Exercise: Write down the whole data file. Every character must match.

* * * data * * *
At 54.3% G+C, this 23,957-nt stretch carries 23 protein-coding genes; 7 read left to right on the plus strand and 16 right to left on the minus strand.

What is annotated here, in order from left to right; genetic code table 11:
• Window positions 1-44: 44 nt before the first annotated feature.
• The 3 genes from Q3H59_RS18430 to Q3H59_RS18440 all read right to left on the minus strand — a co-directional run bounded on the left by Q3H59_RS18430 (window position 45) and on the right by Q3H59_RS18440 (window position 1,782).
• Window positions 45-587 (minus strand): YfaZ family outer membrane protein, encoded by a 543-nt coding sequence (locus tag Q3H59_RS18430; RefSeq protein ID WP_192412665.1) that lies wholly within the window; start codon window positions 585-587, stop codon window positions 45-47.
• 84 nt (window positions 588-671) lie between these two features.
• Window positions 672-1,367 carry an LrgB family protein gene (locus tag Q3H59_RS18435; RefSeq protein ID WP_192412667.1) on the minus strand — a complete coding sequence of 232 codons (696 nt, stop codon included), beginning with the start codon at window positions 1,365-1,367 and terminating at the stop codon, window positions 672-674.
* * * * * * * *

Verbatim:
At 54.3% G+C, this 23,957-nt stretch carries 23 protein-coding genes; 7 read left to right on the plus strand and 16 right to left on the minus strand.

What is annotated here, in order from left to right; genetic code table 11:
• Window positions 1-44: 44 nt before the first annotated feature.
• The 3 genes from Q3H59_RS18430 to Q3H59_RS18440 all read right to left on the minus strand — a co-directional run bounded on the left by Q3H59_RS18430 (window position 45) and on the right by Q3H59_RS18440 (window position 1,782).
• Window positions 45-587 (minus strand): YfaZ family outer membrane protein, encoded by a 543-nt coding sequence (locus tag Q3H59_RS18430; RefSeq protein ID WP_192412665.1) that lies wholly within the window; start codon window positions 585-587, stop codon window positions 45-47.
• 84 nt (window positions 588-671) lie between these two features.
• Window positions 672-1,367 carry an LrgB family protein gene (locus tag Q3H59_RS18435; RefSeq protein ID WP_192412667.1) on the minus strand — a complete coding sequence of 232 codons (696 nt, stop codon included), beginning with the start codon at window positions 1,365-1,367 and terminating at the stop codon, window positions 672-674.